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Integrated health programming provides seamless response to Commonwealth and beyond|
By Deborah A. Benedetti
| Penn State has launched Creating Health, a new multidimensional and multimedia health education initiative aimed at motivating people to change their behavior for improved health.|
The initiative is a collaborative effort of Penn State outreach units, including Penn State Public Broadcasting, the College of Agricultural Sciences, the College of Health and Human Development, the College of Medicine, Penn State Cooperative Extension, the Division of Continuing Education and Penn State World Campus/Distance Education.
The concept is modeled after the Creating Health series of Wisconsin Public Television, Ted Krichels, assistant vice president for outreach and general manager of Penn State Public Broadcasting, said. Weve adapted the model to take advantage of the outreach capacities at Penn State to focus on solving significant health-related issues affecting people in rural and urban areas of Pennsylvania.
Krichels believes the Creating Health model can be developed into an education and learning tool kit that can be replicated by communities nationwide. The model illustrates how public broadcasting organizations and universities can partner to inform and educate individuals, organizations and communities about health issues and many other important concerns.
The first Creating Health program focuses on osteoporosis, Krichels said, because this disease is one of the most compelling health issues today.
Penn State Public Broadcasting produced the 30-minute program Osteoporosis and Bone Health in collaboration with the academic colleges and outreach units. The program provides an overview of the disease, which results in porous bones, and explores profiles of three people who have osteoporosis. The program offers practical information about nutrition and diet, exercise and risk assessment to give people a better understanding of the disease and prevention options.
Osteoporosis and Bone Health aired on public television stations WPSX-TV and WITF-TV, Harrisburg, in October 2001 and January 2002. WPSX and WITF reach people in more than half the counties in Pennsylvania, according to Tracy Vosburgh, Creating Health co-project director and director of programming and production for Penn State Public Broadcasting.
Other components of the Creating Health initiative include an interactive Web site (www.creatinghealth.psu.edu), related osteoporosis programming on Penn States public radio station WPSU-FM, exhibits at health service sites, booklets, brochures and newsletters. In addition, Penn State Cooperative Extension family living agents are coordinating community-based educational events and activities to encourage individuals and families to take an active role in decision-making about their health.
Health care is often limited in rural Pennsylvania, as well as in many urban communities, Dr. Marilyn Corbin, Creating Health co-project director, assistant director of Penn State Cooperative Extension and state program leader for children, youth and families, said. The need for the Creating Health project was born out of the health professional shortage areas throughout the central region. Creating Health addresses the need by tying Penn States research and education with community outreach.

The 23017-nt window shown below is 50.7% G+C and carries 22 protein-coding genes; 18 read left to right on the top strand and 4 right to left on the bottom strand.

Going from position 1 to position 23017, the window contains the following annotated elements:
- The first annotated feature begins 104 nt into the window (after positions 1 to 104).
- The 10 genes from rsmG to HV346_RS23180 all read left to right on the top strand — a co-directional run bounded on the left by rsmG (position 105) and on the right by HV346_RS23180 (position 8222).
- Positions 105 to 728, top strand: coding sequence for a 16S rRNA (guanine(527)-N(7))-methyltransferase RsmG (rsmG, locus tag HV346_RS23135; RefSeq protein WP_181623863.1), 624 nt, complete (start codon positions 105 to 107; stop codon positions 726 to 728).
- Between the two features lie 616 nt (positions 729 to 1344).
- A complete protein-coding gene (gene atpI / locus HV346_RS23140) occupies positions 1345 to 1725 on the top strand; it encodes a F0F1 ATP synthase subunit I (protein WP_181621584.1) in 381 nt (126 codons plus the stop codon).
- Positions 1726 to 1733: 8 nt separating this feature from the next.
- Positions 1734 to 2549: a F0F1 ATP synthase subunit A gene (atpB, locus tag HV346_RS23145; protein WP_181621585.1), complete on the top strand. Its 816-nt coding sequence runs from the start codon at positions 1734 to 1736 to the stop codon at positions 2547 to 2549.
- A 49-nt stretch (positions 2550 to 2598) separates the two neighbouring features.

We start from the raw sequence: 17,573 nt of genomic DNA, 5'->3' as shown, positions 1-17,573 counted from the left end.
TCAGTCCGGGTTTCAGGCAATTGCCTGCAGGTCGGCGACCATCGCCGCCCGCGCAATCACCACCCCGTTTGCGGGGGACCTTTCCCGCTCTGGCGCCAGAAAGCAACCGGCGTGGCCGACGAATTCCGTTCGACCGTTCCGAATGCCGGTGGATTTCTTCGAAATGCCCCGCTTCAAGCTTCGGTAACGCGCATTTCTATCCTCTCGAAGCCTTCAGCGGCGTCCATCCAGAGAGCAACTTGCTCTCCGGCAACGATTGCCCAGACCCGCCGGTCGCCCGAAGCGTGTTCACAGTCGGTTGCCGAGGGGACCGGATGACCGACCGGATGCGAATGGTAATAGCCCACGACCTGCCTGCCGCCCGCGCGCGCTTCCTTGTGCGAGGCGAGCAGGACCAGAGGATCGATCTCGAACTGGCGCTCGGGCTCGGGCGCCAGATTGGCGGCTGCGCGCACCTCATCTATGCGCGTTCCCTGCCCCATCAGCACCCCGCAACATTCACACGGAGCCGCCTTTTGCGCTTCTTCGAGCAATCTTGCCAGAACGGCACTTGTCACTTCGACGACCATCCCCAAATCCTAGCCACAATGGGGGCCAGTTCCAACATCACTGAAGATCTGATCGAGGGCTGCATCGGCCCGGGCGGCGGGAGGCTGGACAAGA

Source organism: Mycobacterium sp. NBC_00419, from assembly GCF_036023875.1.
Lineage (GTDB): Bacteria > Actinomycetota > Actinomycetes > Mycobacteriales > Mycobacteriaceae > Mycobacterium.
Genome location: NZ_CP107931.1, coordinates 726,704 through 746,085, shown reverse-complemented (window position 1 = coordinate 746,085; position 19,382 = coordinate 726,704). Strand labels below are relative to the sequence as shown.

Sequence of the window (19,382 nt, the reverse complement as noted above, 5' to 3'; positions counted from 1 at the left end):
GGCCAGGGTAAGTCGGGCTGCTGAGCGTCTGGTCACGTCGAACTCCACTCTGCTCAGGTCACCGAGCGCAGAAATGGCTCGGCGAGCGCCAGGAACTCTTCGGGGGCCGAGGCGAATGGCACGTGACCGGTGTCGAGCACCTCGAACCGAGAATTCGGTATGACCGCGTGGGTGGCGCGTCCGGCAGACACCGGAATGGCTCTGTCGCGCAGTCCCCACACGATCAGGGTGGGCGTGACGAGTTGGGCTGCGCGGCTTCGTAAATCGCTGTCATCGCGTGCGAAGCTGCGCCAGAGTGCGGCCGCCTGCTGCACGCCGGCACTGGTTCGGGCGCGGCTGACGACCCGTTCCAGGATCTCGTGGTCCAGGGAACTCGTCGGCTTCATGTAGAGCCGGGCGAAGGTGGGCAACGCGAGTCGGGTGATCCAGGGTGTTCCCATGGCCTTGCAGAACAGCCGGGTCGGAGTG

Dr. Michelle Rodgers, regional director for the Capital Region of Cooperative Extension and Outreach, is working closely with Cooperative Extension agents in the Capital Region to bring the message about osteoporosis to residents in many different ways.
The Creating Health initiative enables Penn State outreach partners to collaborate with local partners to address the individual needs of people in the best way possible in each local community, Rodgers said. The extension agents are involved with outreach colleagues to design and develop the best resources that can be contributed by the various units. They then package and deliver the program in a unique way based on local resources and collaborators. The linkage of extension educators with the WITF-TV public broadcasting station in our region and Penn State Public Broadcastings WPSX-TV demonstrates how the land-grant university can use distance and face-to-face contacts to make a meaningful and effective program delivery strategy.
Capital Region family and consumer sciences agents have participated in teacher in-service training on osteoporosis. They have publicized the health risks and prevention strategies for osteoporosis in the local news media through newspaper columns and interviews on WHTM-TV in Dauphin and WSBA radio in York and through articles for 4-H and other newsletters. They have distributed Tween Times and other health literature at meetings. They have distributed calcium posters to preschools in Lebanon County and participated in youth programs in Adams County and bone scanning sessions in Lebanon and Dauphin counties. They also have spoken at the Farm Women County Convention in Lancaster.
According to Rodgers, Capital Region family and consumer sciences agents are planning to continue to share information about osteoporosis and other health issues as part of the Creating Health initiative. Extension agents will participate in Spring Awareness Day in Adams and Franklin counties, health fairs where they will have information displays and play the Spin the Bone game, the Farm Women Convention and Farm Bureau annual meetings, hospital wellness programs, grocery store visits and community dinners. They will have programs on health at 4-H camp and Homemaker Camp and during teacher in-service sessions. They also will distribute literature through the Better Kid Care and TOPS programs.